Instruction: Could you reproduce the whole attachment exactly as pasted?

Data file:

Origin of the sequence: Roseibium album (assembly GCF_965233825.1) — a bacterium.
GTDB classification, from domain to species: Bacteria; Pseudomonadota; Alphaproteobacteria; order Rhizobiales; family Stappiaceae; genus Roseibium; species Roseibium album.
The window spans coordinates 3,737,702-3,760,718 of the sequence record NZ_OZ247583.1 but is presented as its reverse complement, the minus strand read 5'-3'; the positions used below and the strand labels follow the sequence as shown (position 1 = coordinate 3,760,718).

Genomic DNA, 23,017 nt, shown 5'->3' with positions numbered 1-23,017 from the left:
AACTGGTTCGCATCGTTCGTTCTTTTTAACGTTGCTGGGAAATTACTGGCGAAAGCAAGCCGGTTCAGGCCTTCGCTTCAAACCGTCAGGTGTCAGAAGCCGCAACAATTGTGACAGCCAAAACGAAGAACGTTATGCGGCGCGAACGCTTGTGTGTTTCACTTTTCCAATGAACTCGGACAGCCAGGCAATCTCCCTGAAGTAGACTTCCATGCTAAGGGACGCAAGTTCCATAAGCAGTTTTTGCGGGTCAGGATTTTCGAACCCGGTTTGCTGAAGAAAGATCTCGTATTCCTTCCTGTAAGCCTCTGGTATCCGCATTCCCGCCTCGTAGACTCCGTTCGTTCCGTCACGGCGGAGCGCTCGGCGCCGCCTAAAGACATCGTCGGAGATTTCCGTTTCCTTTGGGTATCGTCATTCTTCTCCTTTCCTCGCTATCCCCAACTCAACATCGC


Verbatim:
Origin of the sequence: Roseibium album (assembly GCF_965233825.1) — a bacterium.
GTDB classification, from domain to species: Bacteria; Pseudomonadota; Alphaproteobacteria; order Rhizobiales; family Stappiaceae; genus Roseibium; species Roseibium album.
The window spans coordinates 3,737,702-3,760,718 of the sequence record NZ_OZ247583.1 but is presented as its reverse complement, the minus strand read 5'-3'; the positions used below and the strand labels follow the sequence as shown (position 1 = coordinate 3,760,718).

Genomic DNA, 23,017 nt, shown 5'->3' with positions numbered 1-23,017 from the left:
AACTGGTTCGCATCGTTCGTTCTTTTTAACGTTGCTGGGAAATTACTGGCGAAAGCAAGCCGGTTCAGGCCTTCGCTTCAAACCGTCAGGTGTCAGAAGCCGCAACAATTGTGACAGCCAAAACGAAGAACGTTATGCGGCGCGAACGCTTGTGTGTTTCACTTTTCCAATGAACTCGGACAGCCAGGCAATCTCCCTGAAGTAGACTTCCATGCTAAGGGACGCAAGTTCCATAAGCAGTTTTTGCGGGTCAGGATTTTCGAACCCGGTTTGCTGAAGAAAGATCTCGTATTCCTTCCTGTAAGCCTCTGGTATCCGCATTCCCGCCTCGTAGACTCCGTTCGTTCCGTCACGGCGGAGCGCTCGGCGCCGCCTAAAGACATCGTCGGAGATTTCCGTTTCCTTTGGGTATCGTCATTCTTCTCCTTTCCTCGCTATCCCCAACTCAACATCGC